This Black Designer Is Kicking Imposter Syndrome to the Curb

A dark dining room with white chairs and a golden hanging light fixture

The Spruce / Photo Illustration by Amy Sheehan / Alexander Renee Design

Everyone's got their own design story, whether it be that they were interested in interior design from a young age, or that it was something that called to them in their adulthood. Acknowledging the contribution of Black interior designers to the design and decor spaces is crucial to moving forward and giving all voices, regardless of their backgrounds, the space to be heard. We’re highlighting talented Black interior designers who are thriving in the industry today.

Ashely Dixon, the designer behind Alexander Renee Design, began her professional journey as a federal employee. She started Alexande Renee Design as a creative hobby, but it has since expanded into a career that allows her to share her life and projects with her "internet BFFs."

Ashley Dixon in a white marble kitchen

Alexander Renee Design

You're a trained policy analyst with experience working for the federal government, what made you decide that being a designer was your calling? How did you deal with imposter syndrome on your journey?

 As a 12-year federal employee, while that is what I went to graduate school for, it was very black and white. I longed for a bit of creativity and started sharing my home-building journey as that outlet. Previously, I designed all of our rentals and home flips, but never thought it would be something I was doing as a career. Imposter syndrome crept in early for me with not having a background in interior design. Pushing through fear and doubt and ultimately realizing there is only one you and your perspective regardless of your background is valid, unique, and needed.

How would you describe your style and approach to designing spaces? 

My style can be described as modern classic, which sounds like complete opposites but fusing elements like clean lines and neutrals, with the luxe feel of velvet furniture or antique mirrors, creates the perfect juxtaposition of home. When designing spaces, I focus on getting my clients to separate styles they merely appreciate or trends, from what they would actually love in their own home, as the two are not always synonymous.

Your blog started as a way of just sharing your personal home projects with your home decor BFFs—how has influencing impacted how you navigate the home decor space?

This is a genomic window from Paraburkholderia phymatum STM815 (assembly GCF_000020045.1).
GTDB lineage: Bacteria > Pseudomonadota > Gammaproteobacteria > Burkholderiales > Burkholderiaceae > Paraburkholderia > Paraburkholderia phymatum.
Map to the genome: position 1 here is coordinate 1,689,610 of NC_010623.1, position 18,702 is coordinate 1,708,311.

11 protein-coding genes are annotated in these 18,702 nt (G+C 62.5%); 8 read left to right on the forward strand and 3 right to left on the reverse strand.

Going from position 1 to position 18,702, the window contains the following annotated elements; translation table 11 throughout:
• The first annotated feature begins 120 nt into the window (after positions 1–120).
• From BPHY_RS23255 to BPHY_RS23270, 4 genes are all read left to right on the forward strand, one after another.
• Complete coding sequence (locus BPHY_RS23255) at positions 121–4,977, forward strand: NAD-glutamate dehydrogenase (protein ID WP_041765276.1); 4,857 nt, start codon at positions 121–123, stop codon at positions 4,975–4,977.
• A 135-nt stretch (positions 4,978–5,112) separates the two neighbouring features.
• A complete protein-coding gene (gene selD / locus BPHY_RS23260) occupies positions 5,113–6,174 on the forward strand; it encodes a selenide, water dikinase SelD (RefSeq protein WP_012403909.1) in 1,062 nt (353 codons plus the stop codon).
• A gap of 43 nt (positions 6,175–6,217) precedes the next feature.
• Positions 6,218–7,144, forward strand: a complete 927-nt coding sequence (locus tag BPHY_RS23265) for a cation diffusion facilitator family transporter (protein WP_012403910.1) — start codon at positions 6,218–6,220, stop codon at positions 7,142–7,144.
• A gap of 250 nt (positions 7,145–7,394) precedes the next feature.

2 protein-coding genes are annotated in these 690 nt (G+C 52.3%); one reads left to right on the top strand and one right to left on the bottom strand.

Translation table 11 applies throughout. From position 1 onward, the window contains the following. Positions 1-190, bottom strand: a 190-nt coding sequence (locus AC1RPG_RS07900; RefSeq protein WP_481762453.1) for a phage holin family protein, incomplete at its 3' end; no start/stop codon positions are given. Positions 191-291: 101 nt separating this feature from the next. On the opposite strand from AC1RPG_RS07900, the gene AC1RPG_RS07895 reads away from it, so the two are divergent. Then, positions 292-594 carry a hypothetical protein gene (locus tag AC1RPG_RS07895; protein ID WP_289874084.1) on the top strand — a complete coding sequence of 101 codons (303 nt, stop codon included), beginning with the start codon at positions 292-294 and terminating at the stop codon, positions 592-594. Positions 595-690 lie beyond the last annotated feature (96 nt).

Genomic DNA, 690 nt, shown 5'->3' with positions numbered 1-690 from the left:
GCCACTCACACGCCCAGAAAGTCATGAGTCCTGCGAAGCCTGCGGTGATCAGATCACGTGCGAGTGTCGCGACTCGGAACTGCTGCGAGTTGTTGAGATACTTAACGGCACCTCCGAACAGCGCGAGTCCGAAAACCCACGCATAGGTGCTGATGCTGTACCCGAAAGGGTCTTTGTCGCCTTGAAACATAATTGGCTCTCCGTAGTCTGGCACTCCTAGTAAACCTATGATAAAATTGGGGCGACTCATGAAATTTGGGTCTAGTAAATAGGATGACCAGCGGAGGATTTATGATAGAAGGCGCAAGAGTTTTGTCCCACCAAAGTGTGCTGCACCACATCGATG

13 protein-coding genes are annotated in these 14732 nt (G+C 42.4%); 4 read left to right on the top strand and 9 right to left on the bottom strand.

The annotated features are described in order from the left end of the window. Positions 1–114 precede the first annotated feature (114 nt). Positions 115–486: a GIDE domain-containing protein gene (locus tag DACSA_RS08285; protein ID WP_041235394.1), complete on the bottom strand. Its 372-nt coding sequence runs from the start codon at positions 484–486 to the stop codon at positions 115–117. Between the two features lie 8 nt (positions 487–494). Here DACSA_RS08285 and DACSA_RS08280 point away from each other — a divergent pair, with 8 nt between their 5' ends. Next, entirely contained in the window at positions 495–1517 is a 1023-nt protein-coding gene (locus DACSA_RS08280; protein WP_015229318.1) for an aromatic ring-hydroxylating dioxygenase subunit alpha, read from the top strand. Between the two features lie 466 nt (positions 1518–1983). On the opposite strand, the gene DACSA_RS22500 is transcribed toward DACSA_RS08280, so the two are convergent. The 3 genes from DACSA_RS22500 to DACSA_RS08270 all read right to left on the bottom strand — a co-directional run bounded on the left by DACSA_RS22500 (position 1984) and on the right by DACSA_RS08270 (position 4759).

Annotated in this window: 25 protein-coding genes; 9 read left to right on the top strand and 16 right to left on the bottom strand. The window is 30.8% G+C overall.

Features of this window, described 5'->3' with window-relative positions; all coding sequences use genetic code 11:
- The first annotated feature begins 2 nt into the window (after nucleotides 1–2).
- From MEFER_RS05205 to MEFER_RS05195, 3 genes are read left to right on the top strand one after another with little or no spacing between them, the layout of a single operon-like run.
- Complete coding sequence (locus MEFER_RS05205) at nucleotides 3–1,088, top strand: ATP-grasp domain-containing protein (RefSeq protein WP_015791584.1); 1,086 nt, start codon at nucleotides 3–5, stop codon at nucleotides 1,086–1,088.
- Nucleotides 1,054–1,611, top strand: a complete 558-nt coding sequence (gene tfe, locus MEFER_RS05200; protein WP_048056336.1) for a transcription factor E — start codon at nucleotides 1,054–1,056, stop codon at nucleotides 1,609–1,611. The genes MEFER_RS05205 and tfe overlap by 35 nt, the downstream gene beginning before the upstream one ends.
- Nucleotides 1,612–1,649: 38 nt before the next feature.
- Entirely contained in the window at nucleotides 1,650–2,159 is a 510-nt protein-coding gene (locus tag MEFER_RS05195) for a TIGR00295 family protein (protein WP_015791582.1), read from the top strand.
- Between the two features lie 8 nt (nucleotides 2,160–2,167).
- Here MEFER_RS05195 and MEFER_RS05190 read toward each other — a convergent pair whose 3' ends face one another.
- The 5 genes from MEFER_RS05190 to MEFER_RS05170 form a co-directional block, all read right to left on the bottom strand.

I started sharing personal home projects to help others realize they can do it too. In growing a community on Instagram and TikTok, I realized that instead of helping one client at a time I could help more people by creating home content that could be freely consumed to help anyone, regardless of location or budget, create the life and home they deserve.

A brightly lit, white tiled bathroom with green cabinets and geometric print wallpaper

Alexander Renee Design

Do you have any design inspiration, whether it be from your culture, other cultures, or anything else in between?

Design inspiration comes from our life experiences and, for me, that looks like travel. At the forefront of my design is combining function and aesthetics, and not sacrificing one for the other to craft well-designed spaces.

From your house flipping experience, do you have a specific home that was your favorite or a design piece in a house that you flipped that you'll never forget? 

In house flipping, I love the impact that wallpaper can make and adding a mural to a kids playroom or something interesting like a rock climbing wall is the best way to know the memories that might be made.

What’s your favorite design project?

Surprisingly enough, it is my own home. In the past, I spent so much time pouring into clients and others’ homes that I neglected my own. To be able to create a sanctuary and home I love has been so satisfying. 

A white kitchen with dark blue bar seating at the island and hanging light fixtures

Alexander Renee Design

What does it mean to you to be Black in this industry? 

To be Black in this space means being excited to see other POC, especially black women, thrive. Meeting other black interior designers gives us an instant connection and I truly want to support each and every one. It’s collaboration over competition every time.

What’s your favorite part of your own home?

I love my backyard. Creating a backyard oasis was important to me, it is my safe space. The sound of water from the pool and looking at the landscaping takes me to a vacation feeling without having to leave home. I swear this was the only thing to get me through the pandemic sanely. 

What’s one thing you try to incorporate in every space you design? Do you leave a little bit of yourself in every space you design?

I have a slight obsession with antique mirrors, they do not always mesh with every client’s design style, but they do bring a warm and luxurious feel to any space. If antique mirrors aren’t your thing, a mirror is still the best way to go to add light to a space and make spaces appear larger.